Conner, 54, has accumulated awards throughout his career as an athlete, public speaker, businessman and ESPN color commentator.
As the only American gymnast to win gold medals at every level of national and international competition, Conner has been a national champion, NCAA champion, Pan-American Games champion, World champion, World Cup champion and Olympic champion, according to a news release.
Despite that, he said, he is “grateful” to be included in the Hall of Fame.
“To be acknowledged at this level with these incredible Oklahoma leaders is really humbling,” he said. “I did a little research on the history of this award. It's remarkable. I think it's one of the great things that we do here in Oklahoma, celebrating our heritage and where we came from. … For a state that has a relatively small population base, it really is impressive how many leaders have come from here in philanthropy, business and sports.”
Conner, who is married to Romanian Olympic champion Nadia Comaneci, left his home state of Illinois in 1976 to attend the University of Oklahoma and be coached by Paul Ziert. He was a member of the 1976, 1980 and 1984 Olympic teams. In 1984, he came back from his second torn biceps injury to win two gold medals.
At OU, he won 14 NCAA All-American honors and led his team to two NCAA team titles. He graduated in 1984 with a degree in journalism and public relations and went into business with Ziert. They own several businesses associated with gymnastics, including the Bart Conner Gymnastics Academy.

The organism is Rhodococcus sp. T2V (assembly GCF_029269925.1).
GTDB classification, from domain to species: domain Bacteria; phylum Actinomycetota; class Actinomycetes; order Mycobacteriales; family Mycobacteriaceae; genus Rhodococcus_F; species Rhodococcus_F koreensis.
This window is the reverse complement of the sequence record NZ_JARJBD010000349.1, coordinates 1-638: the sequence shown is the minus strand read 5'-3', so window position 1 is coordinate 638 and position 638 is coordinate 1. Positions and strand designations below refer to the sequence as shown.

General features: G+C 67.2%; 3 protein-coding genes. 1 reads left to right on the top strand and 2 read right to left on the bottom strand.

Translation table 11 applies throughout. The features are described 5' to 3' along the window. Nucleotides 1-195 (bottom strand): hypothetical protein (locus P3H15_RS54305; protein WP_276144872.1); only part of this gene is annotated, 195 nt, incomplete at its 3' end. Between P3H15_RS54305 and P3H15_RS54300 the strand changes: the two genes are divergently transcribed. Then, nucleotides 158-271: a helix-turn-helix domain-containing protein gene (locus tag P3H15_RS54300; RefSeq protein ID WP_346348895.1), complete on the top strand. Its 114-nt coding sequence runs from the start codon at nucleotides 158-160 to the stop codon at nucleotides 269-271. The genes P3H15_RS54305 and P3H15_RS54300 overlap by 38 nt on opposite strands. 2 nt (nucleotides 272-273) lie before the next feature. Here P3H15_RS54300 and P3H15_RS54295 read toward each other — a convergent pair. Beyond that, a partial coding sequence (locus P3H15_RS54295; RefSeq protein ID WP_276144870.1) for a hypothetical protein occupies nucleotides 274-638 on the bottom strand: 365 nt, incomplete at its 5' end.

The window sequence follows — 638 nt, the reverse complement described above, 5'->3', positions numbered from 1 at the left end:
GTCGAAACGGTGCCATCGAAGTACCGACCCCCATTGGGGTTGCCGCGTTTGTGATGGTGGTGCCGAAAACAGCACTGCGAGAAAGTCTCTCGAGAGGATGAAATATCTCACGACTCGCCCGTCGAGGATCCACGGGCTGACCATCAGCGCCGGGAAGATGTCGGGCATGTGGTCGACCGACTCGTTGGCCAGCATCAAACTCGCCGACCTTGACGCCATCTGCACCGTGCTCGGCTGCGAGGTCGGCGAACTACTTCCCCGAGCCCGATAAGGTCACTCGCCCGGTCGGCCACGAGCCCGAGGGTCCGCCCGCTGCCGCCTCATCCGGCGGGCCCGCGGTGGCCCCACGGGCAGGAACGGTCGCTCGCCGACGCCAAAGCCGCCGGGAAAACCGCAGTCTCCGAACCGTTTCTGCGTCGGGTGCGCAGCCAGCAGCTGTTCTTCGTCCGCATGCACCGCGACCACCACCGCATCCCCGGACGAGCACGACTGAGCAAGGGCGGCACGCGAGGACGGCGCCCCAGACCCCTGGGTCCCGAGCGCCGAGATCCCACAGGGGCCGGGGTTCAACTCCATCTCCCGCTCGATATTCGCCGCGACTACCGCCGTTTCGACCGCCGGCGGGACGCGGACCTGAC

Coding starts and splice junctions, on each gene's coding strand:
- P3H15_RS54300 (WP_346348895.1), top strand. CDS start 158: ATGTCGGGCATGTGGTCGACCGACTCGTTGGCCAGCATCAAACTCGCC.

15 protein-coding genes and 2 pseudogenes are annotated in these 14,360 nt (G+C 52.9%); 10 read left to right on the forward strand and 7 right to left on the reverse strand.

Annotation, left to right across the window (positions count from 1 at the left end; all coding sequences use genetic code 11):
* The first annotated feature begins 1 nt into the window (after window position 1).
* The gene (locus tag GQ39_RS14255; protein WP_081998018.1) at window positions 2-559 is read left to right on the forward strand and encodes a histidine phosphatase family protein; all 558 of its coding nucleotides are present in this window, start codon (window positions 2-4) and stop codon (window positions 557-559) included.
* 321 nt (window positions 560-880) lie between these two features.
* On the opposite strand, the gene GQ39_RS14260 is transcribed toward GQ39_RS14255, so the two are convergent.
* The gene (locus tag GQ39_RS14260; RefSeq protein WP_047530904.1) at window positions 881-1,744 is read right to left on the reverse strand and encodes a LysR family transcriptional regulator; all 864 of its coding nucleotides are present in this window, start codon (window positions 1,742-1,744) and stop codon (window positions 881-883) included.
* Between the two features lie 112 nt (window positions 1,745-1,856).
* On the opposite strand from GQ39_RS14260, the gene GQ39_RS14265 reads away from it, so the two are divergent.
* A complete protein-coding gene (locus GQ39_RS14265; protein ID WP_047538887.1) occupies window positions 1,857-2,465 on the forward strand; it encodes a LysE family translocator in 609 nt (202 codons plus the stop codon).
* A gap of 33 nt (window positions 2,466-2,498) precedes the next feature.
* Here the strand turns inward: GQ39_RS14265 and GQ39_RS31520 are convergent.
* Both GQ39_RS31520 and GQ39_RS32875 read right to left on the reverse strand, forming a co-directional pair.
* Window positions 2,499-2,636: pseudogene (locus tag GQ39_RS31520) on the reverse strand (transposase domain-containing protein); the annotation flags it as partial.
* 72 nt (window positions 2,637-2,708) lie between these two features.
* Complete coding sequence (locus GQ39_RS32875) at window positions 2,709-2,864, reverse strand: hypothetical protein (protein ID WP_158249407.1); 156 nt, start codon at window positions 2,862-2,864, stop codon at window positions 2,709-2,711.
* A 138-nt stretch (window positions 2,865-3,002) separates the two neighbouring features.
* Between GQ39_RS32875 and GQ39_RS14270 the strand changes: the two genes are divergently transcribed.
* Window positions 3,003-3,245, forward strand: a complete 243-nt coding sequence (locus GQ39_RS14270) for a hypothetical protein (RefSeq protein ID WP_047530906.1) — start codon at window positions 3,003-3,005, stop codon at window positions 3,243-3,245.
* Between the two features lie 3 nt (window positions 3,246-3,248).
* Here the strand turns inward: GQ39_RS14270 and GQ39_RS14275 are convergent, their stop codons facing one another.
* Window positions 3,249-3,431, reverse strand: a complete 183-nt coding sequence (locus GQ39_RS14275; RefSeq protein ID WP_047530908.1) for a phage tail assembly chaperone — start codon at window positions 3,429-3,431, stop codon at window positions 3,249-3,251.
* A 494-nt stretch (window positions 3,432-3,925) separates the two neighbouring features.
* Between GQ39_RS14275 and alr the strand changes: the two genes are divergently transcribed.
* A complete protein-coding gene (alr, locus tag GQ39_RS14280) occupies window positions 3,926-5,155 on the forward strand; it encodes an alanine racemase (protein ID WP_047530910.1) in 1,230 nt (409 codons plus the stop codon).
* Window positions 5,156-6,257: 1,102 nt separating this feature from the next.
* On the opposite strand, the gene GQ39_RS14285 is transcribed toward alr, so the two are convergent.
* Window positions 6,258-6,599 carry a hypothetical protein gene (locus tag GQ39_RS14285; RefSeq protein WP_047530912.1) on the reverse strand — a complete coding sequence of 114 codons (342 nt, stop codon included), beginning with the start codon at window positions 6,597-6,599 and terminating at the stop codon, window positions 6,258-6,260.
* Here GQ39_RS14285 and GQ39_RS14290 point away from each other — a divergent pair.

Conner is on the boards of charities including Special Olympics International and the Muscular Dystrophy Association. He is a member of the U.S. Olympic Hall of Fame and the International Gymnastics Hall of Fame.
He was introduced at the induction ceremony by Timothy P. Shriver, the chairman and CEO of Special Olympics.
“I think your life comes down to four or five very important decisions,” Conner said. “This (state Hall of Fame induction) really validates for me the decision I made to move here and start my life here.”
Edith Kinney Gaylord, Oklahoma City
Gaylord, who died at 84, was a philanthropist and pioneering journalist.
Her parents were Inez Kinney Gaylord and E.K. Gaylord, the editor and publisher of The Daily Oklahoman and The Oklahoma City Times. She attended Colorado College, where she later became a trustee, and graduated from Wells College in 1937.
She is the fifth member of her family to be enshrined in the Hall of Fame. The others are her father, brother E.L. Gaylord, nephew Clay Bennett and niece Christy Everest.
“I had the privilege of knowing Edith my entire life and working with her and my father as a young lawyer,” said Bob Ross, 38, in remarks during the induction ceremony. Ross is the president and CEO of two foundations Edith Gaylord created.
“She was a brilliant wordsmith who focused on details,” Ross continued. “I could tell countless stories of how she helped people across our state, nation and even world through her extraordinary philanthropy.”
Edith Gaylord was the first woman on the general news staff of The Associated Press Washington Bureau, a release notes. Early in her career there, she was assigned to cover first lady Eleanor Roosevelt's news conferences. They developed a close friendship. Edith Gaylord became the first lady's media liaison and the secretary of Eleanor Roosevelt's News Conference Association. She was elected president of the Women's National Press Club in 1944.
Her journalism career was matched only by her giving. Throughout her life, Edith Gaylord supported a variety of charities and nonprofits. Her interests included education, health, the arts and the environment, among others.